If Republicans campaign on a unified message that applies conservative principles to inflation, the border, crime, education and health care, they ought to avoid being tagged as the party of extremism, conspiracy, and loyalty to Mr. Trump.

The second part of that sentence is emphasized by me because all of the components of Continetti's "unified message" are part and parcel of the Trump agenda.  Continetti might have wondered just who those "Republican leaders" are who fear Mr. Trump and his base.  He would have pointed out that whoever wins Georgia's Republican gubernatorial primary should be in a good position to defeat his Democrat opponent, whoever she is.  And he would have explained that those who denounce the GOP as "the party of extremism [and] conspiracy" are the Democrat merchants of mendacity in Congress, in the media, in entertainment circles, in Big Business and Labor, and in academia.  (On the matter of conspiracy, what were the four years of the first Trump term but the occasion of the Democrat anti-Trump conspiracy that began June 2015 — and continues to this day?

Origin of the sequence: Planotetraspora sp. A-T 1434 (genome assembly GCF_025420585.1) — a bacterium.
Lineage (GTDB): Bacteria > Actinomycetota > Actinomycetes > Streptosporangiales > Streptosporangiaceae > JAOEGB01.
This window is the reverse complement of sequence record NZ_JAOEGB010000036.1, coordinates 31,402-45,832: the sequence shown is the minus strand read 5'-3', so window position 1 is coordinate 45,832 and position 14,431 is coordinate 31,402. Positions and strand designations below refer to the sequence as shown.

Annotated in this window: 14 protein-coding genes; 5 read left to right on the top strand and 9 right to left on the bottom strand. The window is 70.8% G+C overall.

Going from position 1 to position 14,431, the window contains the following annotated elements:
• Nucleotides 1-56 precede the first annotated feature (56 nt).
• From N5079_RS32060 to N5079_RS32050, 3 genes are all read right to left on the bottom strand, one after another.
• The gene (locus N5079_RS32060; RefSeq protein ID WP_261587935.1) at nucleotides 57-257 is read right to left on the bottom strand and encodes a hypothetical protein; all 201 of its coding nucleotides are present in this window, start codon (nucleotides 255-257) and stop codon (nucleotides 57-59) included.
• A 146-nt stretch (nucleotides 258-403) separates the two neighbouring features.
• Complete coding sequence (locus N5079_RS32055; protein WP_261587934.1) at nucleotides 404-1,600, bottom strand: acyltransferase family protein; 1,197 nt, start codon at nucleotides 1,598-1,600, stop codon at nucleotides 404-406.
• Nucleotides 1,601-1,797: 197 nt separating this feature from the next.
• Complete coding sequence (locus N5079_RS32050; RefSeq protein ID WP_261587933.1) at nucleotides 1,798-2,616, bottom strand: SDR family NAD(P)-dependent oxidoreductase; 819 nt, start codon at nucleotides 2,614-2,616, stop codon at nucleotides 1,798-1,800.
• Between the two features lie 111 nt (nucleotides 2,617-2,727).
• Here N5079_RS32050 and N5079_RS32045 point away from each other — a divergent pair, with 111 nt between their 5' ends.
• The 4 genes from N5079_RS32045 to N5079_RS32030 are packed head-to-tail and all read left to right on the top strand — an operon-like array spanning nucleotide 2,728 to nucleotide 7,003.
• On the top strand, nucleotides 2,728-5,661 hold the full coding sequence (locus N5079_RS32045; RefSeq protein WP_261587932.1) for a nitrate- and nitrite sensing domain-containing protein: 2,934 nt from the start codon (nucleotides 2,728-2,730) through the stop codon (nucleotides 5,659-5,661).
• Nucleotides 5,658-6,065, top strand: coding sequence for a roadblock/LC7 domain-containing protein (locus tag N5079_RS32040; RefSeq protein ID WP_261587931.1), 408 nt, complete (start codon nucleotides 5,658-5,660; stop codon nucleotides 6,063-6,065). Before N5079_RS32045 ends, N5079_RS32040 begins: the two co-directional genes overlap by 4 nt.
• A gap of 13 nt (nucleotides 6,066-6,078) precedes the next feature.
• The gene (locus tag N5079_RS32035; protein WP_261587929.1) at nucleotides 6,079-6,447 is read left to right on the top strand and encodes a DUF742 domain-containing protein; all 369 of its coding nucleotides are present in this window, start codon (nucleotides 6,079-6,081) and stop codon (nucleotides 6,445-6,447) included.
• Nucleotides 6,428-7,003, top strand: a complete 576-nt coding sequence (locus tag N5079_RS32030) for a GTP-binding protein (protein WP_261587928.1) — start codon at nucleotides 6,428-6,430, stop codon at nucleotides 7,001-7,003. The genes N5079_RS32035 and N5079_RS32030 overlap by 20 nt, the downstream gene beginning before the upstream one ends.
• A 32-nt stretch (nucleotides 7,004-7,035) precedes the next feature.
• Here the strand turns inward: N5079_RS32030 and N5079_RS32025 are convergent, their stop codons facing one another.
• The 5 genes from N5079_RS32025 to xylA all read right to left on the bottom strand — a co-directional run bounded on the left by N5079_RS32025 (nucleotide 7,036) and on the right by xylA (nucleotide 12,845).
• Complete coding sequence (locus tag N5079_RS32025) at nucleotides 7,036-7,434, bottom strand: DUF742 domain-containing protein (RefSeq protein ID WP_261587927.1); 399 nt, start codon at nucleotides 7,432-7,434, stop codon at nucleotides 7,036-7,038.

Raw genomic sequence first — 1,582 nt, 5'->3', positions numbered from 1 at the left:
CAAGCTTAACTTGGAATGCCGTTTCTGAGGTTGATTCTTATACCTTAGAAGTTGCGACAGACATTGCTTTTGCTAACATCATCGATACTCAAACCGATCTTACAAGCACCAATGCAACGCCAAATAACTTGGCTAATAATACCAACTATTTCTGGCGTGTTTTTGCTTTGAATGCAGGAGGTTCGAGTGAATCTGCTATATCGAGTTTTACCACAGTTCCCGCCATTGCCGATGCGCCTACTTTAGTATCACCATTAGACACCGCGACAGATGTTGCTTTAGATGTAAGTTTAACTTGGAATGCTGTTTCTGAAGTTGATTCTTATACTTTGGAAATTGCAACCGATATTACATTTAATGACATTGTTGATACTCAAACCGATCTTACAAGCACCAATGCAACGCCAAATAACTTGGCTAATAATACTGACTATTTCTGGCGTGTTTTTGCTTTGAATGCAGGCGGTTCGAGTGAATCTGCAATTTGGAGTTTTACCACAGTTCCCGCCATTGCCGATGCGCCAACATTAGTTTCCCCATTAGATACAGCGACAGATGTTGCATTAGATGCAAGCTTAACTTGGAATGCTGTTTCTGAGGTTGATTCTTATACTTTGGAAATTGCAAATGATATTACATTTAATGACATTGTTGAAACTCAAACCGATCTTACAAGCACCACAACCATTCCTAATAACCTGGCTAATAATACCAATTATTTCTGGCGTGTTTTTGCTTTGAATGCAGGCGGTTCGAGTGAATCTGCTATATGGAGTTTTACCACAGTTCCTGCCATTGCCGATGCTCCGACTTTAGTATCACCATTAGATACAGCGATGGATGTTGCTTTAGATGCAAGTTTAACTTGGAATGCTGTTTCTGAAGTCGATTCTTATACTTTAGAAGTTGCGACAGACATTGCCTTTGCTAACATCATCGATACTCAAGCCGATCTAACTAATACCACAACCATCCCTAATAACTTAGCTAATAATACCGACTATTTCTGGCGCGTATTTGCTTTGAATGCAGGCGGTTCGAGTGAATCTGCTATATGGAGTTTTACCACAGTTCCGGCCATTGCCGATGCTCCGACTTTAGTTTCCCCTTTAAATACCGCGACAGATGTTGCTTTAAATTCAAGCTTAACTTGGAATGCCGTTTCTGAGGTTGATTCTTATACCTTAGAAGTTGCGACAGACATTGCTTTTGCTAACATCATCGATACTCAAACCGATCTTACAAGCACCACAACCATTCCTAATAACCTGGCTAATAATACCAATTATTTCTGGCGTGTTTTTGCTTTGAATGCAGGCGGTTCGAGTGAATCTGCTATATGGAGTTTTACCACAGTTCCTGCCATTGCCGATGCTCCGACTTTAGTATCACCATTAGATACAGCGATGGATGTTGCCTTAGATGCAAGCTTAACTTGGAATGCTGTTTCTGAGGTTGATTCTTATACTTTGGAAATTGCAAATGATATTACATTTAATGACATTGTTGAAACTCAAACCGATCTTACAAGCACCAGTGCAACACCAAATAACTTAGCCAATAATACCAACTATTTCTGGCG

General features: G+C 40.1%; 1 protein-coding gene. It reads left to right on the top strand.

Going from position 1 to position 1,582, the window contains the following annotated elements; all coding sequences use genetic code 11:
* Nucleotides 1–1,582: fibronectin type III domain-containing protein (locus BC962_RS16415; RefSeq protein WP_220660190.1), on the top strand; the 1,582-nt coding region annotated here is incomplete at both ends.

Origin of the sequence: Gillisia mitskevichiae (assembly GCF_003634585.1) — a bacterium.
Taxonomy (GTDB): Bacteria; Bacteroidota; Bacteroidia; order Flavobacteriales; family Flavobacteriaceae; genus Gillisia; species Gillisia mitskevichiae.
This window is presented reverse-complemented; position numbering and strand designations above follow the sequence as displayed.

There is one further point to illustrate the contradictions in this paean to Pravda-like propaganda.

After calling for a unified GOP message (along the lines of the Trump agenda, mind you) Continetti, without objection, reported that Mitch McConnell, the Senate's Republican leader, wants to delay drafting the GOP agenda until after the congressional midterm elections next November.  Writes Continetti:

[McConnell's] worried that specific proposals are nothing but fodder for Democratic attacks. What should worry him more are rudderless candidates who allow their Democratic opponents to define them negatively[.]